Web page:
Trump Rules Overturned by Biden Regulation Offering Health, Social Services to Immigrants


AP Photo/ Susan Walsh

By The Vanguard Staff

WASHINGTON, DC – Critical protections for immigrant access to the health and social services safety net, including housing, were approved Thursday here, and while, said supporters, “the final regulation largely restores and improves upon the public charge policy in place for 20 years prior to the Trump administration, it also makes improvements.”

The National Housing Law Project and the hundreds of other organizations coordinated by the Protecting Immigrant Families coalition (PIF) praised the new “public charge” regulation finalized by the U.S. Department of Homeland Security (DHS).

“A person’s home should never be used as a weapon against them,” said Kate Walz, associate director of litigation at the National Housing Law Project. “We stand with the PIF coalition in celebrating today that we are back on track with a common-sense regulation that recognizes housing as a basic human need.”

Walz added, “The final Biden public charge regulation is a major win for immigrant families and for our commitment to racial equity. This new rule makes clear that immigrant families can access health, nutrition, and housing assistance without fear of public charge concerns.”

NHLP explained, “Research confirms the now-reversed Trump public charge regulations and their widespread ‘chilling effect’ deterred millions in immigrant families from seeking health care and aid during the pandemic, undermining pandemic response and widening racial disparities in its economic and health impact,” adding that until now the Trump policy continued to “drive lower COVID-19 vaccination rates, food insecurity, and other disparities among immigrants of color.”

“The more than 600 members of the PIF coalition are emboldened in our broader fight to repeal racist provisions in immigration law that discriminate against low-income people of color. Congress must strike public charge from the law and eliminate other barriers to the health and social services safety net. We will continue to push our leaders for action,” said Walz.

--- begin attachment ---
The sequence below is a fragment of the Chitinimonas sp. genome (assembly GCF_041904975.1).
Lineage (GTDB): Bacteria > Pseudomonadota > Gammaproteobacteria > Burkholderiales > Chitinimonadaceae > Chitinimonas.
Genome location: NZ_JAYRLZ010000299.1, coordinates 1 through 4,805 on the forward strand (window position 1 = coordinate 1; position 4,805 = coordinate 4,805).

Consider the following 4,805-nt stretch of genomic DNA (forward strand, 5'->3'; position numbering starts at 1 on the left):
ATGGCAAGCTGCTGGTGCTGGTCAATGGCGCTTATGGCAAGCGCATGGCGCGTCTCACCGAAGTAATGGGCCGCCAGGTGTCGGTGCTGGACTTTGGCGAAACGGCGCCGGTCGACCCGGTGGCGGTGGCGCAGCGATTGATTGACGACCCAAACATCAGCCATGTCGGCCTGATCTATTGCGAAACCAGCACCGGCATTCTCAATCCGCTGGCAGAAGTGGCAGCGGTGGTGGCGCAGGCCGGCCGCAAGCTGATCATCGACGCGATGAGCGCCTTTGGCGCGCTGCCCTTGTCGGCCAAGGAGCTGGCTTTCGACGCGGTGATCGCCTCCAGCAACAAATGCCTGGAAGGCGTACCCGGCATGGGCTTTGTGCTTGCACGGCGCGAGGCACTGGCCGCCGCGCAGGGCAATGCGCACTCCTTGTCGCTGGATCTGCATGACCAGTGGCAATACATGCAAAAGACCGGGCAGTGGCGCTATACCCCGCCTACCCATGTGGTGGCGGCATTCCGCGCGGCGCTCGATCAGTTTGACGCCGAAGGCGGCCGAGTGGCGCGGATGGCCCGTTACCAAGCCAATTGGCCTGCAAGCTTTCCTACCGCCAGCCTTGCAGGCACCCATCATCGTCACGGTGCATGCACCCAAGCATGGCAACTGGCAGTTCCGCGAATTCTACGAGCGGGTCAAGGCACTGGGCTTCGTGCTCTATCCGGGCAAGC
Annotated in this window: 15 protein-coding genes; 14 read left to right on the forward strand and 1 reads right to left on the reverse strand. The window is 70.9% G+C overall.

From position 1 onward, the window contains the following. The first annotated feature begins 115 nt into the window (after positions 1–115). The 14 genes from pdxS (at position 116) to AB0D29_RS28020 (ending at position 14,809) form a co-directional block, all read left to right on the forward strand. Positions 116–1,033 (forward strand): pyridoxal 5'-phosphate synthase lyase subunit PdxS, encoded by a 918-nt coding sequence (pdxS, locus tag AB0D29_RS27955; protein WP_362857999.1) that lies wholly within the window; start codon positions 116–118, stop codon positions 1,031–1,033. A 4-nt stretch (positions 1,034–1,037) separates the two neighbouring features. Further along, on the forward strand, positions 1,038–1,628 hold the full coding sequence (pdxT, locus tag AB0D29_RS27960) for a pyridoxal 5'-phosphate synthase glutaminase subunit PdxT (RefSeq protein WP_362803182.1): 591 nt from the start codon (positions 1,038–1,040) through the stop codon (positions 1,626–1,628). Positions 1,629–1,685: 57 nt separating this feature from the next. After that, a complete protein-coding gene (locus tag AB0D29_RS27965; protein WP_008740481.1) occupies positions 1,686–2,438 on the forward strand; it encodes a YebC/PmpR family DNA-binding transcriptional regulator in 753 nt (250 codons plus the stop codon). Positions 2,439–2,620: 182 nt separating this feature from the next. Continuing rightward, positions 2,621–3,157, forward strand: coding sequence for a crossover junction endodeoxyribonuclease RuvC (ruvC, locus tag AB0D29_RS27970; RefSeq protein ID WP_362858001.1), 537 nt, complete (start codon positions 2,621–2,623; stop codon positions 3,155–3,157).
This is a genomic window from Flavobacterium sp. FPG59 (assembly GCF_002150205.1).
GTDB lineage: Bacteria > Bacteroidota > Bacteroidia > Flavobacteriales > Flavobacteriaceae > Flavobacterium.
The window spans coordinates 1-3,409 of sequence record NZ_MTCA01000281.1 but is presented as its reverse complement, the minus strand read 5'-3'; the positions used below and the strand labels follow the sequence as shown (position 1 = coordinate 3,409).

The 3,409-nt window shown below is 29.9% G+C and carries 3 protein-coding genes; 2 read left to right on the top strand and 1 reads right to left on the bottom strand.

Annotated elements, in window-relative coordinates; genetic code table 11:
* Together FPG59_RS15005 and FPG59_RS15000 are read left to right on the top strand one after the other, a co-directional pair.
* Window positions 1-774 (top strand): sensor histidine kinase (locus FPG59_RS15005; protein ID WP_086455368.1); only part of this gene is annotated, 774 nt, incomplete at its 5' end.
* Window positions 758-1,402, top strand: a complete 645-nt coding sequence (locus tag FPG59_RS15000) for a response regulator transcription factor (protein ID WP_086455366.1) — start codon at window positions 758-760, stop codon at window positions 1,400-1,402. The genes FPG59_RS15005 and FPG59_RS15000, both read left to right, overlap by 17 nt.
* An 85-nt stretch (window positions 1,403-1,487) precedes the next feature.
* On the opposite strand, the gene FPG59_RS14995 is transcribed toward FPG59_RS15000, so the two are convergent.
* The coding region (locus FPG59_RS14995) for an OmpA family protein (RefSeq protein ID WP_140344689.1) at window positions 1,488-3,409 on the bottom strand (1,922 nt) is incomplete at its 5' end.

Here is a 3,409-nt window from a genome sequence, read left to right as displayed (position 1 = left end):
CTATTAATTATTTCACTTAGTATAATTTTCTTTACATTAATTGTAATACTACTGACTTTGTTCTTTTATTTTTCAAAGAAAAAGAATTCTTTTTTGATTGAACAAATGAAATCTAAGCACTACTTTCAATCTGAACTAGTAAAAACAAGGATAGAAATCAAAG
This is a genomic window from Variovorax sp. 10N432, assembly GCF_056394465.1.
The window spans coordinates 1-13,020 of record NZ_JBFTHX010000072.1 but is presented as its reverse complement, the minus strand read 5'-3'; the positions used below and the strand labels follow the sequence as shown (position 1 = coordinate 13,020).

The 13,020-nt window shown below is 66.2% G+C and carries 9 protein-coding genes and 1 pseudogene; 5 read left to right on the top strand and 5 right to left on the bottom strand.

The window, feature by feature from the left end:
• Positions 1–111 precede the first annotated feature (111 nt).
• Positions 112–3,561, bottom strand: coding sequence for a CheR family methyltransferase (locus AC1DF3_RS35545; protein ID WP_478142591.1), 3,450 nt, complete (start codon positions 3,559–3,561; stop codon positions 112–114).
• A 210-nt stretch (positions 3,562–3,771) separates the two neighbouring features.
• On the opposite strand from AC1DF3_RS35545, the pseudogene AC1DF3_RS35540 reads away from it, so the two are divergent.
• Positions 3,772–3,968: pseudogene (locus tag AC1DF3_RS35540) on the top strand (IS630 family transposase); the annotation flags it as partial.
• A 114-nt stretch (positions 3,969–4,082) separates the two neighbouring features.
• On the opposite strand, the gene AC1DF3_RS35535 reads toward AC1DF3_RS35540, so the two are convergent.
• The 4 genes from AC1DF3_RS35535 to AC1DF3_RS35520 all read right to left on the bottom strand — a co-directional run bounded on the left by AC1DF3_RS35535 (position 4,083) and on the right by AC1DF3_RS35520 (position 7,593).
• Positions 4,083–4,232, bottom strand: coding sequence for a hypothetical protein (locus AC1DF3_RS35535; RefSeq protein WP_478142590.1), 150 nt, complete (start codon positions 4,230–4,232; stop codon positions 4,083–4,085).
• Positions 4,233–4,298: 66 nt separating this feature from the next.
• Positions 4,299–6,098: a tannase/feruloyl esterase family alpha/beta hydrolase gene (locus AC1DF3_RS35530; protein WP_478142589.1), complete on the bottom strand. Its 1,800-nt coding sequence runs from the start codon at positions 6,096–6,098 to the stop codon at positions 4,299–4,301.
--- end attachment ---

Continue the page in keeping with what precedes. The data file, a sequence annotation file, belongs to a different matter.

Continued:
NHLP said, in a statement, “The public charge regulation issued by the Trump DHS took effect just weeks before COVID-19 hit the United States. When the Biden Administration reversed the Trump policy in March 2021, it reverted to guidance in effect from 1999 through February 2020. The regulation issued today formally replaces that guidance. Regulations are harder to change than informal guidance, so the issuance of final public charge regulations protects against radical changes by future presidential administrations.”

NHLP said the final regulation clarifies “A child’s or other family member’s use of federal safety net programs never affects the applicant’s immigration application,” “SNAP, WIC, the Child Tax Credit, Section 8, and other “non-cash” federal programs (and state- and locally-funded versions of those programs) never affect immigration applications…DHS will not consider use of health care programs (like Medicaid, CHIP and the marketplace) by eligible immigrants and their family members.”

NHLP added, “DHS can consider long-term institutional care paid for by Medicaid (short term rehabilitation or community-based services will not be considered), and cash assistance for income maintenance such as SSI, TANF, and state, local and tribal cash assistance.”

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